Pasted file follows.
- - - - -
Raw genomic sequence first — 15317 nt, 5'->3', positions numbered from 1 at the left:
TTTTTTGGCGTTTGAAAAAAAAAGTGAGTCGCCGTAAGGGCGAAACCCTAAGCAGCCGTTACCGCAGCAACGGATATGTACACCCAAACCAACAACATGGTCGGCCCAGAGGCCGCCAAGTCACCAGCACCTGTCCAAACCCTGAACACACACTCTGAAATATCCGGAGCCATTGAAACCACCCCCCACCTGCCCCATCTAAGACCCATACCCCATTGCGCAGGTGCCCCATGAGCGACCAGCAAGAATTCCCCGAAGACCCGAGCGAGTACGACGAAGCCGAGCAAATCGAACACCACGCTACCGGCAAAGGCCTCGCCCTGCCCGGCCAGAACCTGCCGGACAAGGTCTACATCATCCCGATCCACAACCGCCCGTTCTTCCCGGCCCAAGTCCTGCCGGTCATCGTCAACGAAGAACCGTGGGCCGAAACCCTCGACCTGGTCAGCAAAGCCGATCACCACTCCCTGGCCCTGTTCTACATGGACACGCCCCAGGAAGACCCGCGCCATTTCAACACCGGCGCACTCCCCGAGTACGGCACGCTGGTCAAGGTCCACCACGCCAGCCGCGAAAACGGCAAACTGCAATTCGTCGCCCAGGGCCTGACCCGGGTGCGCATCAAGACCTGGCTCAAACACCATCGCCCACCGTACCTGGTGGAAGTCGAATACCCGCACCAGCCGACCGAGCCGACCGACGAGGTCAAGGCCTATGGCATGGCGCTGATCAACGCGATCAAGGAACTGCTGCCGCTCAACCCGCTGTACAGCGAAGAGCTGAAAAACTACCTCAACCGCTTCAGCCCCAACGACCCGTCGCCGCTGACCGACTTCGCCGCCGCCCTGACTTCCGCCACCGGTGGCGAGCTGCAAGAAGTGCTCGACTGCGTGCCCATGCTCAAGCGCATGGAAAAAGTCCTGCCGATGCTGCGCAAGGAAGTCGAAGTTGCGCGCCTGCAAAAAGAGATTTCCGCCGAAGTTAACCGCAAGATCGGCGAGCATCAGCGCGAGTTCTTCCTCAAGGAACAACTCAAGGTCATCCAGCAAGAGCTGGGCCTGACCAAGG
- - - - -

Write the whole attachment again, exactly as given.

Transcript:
Raw genomic sequence first — 15317 nt, 5'->3', positions numbered from 1 at the left:
TTTTTTGGCGTTTGAAAAAAAAAGTGAGTCGCCGTAAGGGCGAAACCCTAAGCAGCCGTTACCGCAGCAACGGATATGTACACCCAAACCAACAACATGGTCGGCCCAGAGGCCGCCAAGTCACCAGCACCTGTCCAAACCCTGAACACACACTCTGAAATATCCGGAGCCATTGAAACCACCCCCCACCTGCCCCATCTAAGACCCATACCCCATTGCGCAGGTGCCCCATGAGCGACCAGCAAGAATTCCCCGAAGACCCGAGCGAGTACGACGAAGCCGAGCAAATCGAACACCACGCTACCGGCAAAGGCCTCGCCCTGCCCGGCCAGAACCTGCCGGACAAGGTCTACATCATCCCGATCCACAACCGCCCGTTCTTCCCGGCCCAAGTCCTGCCGGTCATCGTCAACGAAGAACCGTGGGCCGAAACCCTCGACCTGGTCAGCAAAGCCGATCACCACTCCCTGGCCCTGTTCTACATGGACACGCCCCAGGAAGACCCGCGCCATTTCAACACCGGCGCACTCCCCGAGTACGGCACGCTGGTCAAGGTCCACCACGCCAGCCGCGAAAACGGCAAACTGCAATTCGTCGCCCAGGGCCTGACCCGGGTGCGCATCAAGACCTGGCTCAAACACCATCGCCCACCGTACCTGGTGGAAGTCGAATACCCGCACCAGCCGACCGAGCCGACCGACGAGGTCAAGGCCTATGGCATGGCGCTGATCAACGCGATCAAGGAACTGCTGCCGCTCAACCCGCTGTACAGCGAAGAGCTGAAAAACTACCTCAACCGCTTCAGCCCCAACGACCCGTCGCCGCTGACCGACTTCGCCGCCGCCCTGACTTCCGCCACCGGTGGCGAGCTGCAAGAAGTGCTCGACTGCGTGCCCATGCTCAAGCGCATGGAAAAAGTCCTGCCGATGCTGCGCAAGGAAGTCGAAGTTGCGCGCCTGCAAAAAGAGATTTCCGCCGAAGTTAACCGCAAGATCGGCGAGCATCAGCGCGAGTTCTTCCTCAAGGAACAACTCAAGGTCATCCAGCAAGAGCTGGGCCTGACCAAGG